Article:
Prof. Felix, 83 at his death, was among the founders of the Land of Israel Studies Department at Bar Ilan University, and headed it for many years. He authored some 20 books and dozens of articles; his last work was a new edition of Tractate Maasrot of the Jerusalem Talmud, published this year. Among his works was the classic, "Flora and Fauna in the Mishna."

Prof. Felix immigrated to the Holy Land in 1939 at the age of 17, and lived for several years in the religious Kibbutz Sdei Eliyahu in the Jordan Valley. After graduating from Hebrew University, he lectured in Bar Ilan, and frequently in Yeshiva and Harvard Universities as well.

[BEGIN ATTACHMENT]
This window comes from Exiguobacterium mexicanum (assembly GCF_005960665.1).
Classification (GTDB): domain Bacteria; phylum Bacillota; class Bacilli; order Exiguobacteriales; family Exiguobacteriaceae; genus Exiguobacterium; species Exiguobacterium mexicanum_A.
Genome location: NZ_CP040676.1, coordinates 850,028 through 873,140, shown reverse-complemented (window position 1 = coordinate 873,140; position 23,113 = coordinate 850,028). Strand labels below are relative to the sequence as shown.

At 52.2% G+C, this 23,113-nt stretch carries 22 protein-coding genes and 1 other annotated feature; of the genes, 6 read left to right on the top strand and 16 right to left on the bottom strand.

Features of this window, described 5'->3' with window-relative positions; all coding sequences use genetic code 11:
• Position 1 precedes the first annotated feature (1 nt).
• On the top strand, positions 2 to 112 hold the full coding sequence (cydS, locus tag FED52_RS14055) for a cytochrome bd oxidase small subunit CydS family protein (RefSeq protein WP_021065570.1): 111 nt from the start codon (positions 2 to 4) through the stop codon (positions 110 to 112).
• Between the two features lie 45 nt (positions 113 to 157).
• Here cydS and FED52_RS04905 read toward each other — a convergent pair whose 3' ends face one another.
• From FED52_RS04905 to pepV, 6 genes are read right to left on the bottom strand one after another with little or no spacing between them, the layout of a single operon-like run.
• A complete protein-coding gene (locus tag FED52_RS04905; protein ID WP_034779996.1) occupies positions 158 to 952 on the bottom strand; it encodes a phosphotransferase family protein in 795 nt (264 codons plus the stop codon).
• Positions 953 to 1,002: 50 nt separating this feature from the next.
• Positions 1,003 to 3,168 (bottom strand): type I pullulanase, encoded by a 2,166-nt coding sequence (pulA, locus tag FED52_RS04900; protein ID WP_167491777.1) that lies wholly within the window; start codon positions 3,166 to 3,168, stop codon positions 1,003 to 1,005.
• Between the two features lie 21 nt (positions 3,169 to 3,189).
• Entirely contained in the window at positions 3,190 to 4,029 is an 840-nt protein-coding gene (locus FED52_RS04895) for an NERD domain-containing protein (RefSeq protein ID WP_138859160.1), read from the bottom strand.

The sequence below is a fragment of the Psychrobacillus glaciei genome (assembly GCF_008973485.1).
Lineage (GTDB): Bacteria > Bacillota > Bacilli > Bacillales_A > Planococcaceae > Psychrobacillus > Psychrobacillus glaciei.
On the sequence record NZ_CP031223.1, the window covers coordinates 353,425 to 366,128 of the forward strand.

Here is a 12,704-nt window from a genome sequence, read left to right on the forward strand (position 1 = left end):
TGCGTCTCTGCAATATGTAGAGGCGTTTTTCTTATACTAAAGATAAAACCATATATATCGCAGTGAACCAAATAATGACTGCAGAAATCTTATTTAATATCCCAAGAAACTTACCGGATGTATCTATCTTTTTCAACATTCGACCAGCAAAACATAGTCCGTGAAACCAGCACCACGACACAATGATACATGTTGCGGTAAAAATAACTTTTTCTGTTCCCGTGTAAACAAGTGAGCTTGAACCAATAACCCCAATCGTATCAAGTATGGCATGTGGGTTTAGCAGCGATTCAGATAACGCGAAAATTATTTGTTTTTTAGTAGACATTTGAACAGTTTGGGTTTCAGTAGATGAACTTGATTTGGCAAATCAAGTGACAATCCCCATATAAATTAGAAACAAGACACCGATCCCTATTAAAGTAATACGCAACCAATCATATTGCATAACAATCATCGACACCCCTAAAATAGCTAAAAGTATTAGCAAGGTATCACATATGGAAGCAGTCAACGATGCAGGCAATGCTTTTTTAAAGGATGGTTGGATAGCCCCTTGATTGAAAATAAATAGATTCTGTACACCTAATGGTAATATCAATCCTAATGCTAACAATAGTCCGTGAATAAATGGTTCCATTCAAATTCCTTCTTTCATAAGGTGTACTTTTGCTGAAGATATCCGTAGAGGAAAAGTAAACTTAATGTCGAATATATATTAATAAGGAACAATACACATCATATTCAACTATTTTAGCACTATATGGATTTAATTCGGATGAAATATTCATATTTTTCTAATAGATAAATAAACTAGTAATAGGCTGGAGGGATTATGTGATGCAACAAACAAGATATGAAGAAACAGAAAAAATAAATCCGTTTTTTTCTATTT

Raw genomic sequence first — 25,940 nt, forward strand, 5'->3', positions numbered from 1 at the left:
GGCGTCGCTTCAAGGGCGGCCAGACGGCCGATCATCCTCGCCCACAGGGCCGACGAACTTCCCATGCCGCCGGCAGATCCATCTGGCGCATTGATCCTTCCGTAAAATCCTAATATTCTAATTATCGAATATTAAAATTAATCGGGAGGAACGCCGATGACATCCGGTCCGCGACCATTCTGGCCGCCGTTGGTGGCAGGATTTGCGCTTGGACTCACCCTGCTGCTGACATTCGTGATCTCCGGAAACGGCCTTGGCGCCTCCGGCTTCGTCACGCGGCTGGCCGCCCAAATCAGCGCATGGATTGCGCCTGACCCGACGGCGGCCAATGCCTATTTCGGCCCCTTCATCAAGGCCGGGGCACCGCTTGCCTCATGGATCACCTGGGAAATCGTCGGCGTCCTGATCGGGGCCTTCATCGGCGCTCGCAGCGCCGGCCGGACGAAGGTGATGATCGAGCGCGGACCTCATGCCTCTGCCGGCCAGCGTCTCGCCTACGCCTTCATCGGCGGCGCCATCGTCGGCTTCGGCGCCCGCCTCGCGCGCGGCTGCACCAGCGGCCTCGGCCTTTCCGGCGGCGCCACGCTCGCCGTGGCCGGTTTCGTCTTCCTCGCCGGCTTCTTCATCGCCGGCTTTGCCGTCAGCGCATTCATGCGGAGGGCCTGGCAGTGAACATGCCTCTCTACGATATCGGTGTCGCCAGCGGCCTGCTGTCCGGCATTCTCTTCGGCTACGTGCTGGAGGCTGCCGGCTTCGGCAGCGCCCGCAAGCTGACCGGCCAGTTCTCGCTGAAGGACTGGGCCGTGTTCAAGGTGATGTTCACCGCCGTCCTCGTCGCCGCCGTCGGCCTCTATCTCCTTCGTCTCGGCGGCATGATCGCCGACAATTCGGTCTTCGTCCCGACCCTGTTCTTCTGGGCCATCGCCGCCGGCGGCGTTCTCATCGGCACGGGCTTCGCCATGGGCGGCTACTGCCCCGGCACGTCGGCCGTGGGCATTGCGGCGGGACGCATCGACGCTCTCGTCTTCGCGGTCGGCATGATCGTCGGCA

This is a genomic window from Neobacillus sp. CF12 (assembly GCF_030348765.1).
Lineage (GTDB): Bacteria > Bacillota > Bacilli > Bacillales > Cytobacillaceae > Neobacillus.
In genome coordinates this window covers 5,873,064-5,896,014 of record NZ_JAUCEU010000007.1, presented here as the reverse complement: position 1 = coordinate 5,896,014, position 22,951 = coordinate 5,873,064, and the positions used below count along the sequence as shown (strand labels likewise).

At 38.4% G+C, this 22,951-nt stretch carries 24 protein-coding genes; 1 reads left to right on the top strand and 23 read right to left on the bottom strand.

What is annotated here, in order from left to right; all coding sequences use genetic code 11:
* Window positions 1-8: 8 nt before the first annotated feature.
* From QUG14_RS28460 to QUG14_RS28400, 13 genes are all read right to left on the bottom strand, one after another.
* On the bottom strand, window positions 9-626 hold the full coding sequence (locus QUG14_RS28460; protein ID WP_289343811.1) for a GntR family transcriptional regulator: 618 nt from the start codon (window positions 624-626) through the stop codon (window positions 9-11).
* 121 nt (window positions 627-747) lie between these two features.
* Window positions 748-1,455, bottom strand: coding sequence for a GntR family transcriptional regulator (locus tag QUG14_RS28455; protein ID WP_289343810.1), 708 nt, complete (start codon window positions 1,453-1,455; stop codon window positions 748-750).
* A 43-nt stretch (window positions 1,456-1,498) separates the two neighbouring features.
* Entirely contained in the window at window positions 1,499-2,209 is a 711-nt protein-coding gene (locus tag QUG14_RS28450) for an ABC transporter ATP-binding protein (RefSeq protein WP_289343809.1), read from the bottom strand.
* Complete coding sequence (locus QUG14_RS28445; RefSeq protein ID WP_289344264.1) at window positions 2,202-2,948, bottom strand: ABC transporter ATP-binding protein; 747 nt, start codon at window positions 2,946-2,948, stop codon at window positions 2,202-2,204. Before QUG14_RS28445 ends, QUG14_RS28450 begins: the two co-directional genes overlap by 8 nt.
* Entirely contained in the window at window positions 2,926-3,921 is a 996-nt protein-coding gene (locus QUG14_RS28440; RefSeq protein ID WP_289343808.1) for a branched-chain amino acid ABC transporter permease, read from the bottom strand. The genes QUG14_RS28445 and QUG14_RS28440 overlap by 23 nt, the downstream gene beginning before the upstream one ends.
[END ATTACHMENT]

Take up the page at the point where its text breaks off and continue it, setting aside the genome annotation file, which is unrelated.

His papers and writings combined research in Torah and science. A representative paper of his dealt with a puzzling incident in the past week's Torah portion, in which the Patriarch Jacob mysteriously arranged for the birth of a surprisingly large number of speckled sheep. Prof. Felix explained Jacob's success based on the Mendelian genetics principles of dominant and recessive genes. His theory is that Jacob treated the early-mating sheep and the late-maters differently [see Gen. 30, 41-42, and Rashi], in accordance with the discovery some decades ago of the fact that such behavior reveals the sheep's white/speckled genotype. (The article was published in Hebrew in Techumin Vol. 3, published by the Tzomet Institute.)